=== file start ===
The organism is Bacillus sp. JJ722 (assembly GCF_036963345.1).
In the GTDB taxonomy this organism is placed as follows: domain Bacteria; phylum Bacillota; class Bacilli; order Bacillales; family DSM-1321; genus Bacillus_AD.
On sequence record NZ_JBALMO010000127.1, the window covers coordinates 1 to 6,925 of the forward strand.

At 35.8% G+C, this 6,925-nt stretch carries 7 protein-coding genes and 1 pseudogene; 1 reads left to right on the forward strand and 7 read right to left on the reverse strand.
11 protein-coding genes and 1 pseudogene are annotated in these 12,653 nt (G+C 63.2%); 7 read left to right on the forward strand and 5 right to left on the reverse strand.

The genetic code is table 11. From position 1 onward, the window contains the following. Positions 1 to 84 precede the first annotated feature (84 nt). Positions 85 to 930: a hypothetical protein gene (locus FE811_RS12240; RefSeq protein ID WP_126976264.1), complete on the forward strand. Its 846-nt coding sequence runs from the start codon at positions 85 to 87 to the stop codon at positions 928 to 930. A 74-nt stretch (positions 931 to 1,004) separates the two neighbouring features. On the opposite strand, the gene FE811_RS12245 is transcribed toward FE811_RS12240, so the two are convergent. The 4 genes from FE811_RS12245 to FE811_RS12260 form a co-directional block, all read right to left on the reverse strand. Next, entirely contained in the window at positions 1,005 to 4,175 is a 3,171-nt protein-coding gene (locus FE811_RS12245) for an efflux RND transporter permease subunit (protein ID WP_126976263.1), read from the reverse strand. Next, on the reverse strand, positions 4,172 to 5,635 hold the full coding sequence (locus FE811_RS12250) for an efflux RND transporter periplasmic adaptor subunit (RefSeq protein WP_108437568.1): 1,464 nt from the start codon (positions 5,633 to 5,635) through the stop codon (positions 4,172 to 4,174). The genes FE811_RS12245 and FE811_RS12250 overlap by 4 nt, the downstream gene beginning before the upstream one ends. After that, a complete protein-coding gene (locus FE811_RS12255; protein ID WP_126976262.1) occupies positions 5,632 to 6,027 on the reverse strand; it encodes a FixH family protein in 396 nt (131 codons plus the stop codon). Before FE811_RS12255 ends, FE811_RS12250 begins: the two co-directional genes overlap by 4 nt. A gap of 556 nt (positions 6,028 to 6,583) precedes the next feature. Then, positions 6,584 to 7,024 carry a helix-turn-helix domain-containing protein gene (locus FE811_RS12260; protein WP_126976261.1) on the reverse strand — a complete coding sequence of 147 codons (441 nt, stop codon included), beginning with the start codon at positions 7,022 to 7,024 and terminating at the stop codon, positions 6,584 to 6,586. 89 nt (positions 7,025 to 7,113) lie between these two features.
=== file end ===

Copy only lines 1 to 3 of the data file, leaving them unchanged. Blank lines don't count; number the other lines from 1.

The organism is Bacillus sp. JJ722 (assembly GCF_036963345.1).
In the GTDB taxonomy this organism is placed as follows: domain Bacteria; phylum Bacillota; class Bacilli; order Bacillales; family DSM-1321; genus Bacillus_AD.
On sequence record NZ_JBALMO010000127.1, the window covers coordinates 1 to 6,925 of the forward strand.